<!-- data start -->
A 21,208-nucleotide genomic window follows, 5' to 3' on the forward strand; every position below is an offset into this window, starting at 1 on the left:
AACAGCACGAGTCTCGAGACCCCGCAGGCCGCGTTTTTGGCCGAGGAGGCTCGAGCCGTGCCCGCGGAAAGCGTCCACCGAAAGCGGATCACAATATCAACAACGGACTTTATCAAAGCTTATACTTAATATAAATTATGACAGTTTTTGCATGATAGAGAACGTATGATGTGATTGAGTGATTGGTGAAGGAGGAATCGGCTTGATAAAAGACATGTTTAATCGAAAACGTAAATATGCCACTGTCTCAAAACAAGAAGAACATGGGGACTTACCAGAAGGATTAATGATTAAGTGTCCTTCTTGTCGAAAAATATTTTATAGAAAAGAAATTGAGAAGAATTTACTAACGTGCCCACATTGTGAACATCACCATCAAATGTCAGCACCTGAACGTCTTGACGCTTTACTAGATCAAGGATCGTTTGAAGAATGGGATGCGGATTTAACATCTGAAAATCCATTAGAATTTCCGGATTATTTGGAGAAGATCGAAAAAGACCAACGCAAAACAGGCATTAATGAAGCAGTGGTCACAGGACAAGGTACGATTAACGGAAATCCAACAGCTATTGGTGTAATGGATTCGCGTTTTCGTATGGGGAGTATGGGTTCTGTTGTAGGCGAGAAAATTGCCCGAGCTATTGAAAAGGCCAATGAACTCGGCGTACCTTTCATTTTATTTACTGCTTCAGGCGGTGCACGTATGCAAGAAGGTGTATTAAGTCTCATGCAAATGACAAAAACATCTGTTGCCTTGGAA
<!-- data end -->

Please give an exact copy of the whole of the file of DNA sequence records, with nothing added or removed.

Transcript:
A 21,208-nucleotide genomic window follows, 5' to 3' on the forward strand; every position below is an offset into this window, starting at 1 on the left:
AACAGCACGAGTCTCGAGACCCCGCAGGCCGCGTTTTTGGCCGAGGAGGCTCGAGCCGTGCCCGCGGAAAGCGTCCACCGAAAGCGGATCACAATATCAACAACGGACTTTATCAAAGCTTATACTTAATATAAATTATGACAGTTTTTGCATGATAGAGAACGTATGATGTGATTGAGTGATTGGTGAAGGAGGAATCGGCTTGATAAAAGACATGTTTAATCGAAAACGTAAATATGCCACTGTCTCAAAACAAGAAGAACATGGGGACTTACCAGAAGGATTAATGATTAAGTGTCCTTCTTGTCGAAAAATATTTTATAGAAAAGAAATTGAGAAGAATTTACTAACGTGCCCACATTGTGAACATCACCATCAAATGTCAGCACCTGAACGTCTTGACGCTTTACTAGATCAAGGATCGTTTGAAGAATGGGATGCGGATTTAACATCTGAAAATCCATTAGAATTTCCGGATTATTTGGAGAAGATCGAAAAAGACCAACGCAAAACAGGCATTAATGAAGCAGTGGTCACAGGACAAGGTACGATTAACGGAAATCCAACAGCTATTGGTGTAATGGATTCGCGTTTTCGTATGGGGAGTATGGGTTCTGTTGTAGGCGAGAAAATTGCCCGAGCTATTGAAAAGGCCAATGAACTCGGCGTACCTTTCATTTTATTTACTGCTTCAGGCGGTGCACGTATGCAAGAAGGTGTATTAAGTCTCATGCAAATGACAAAAACATCTGTTGCCTTGGAA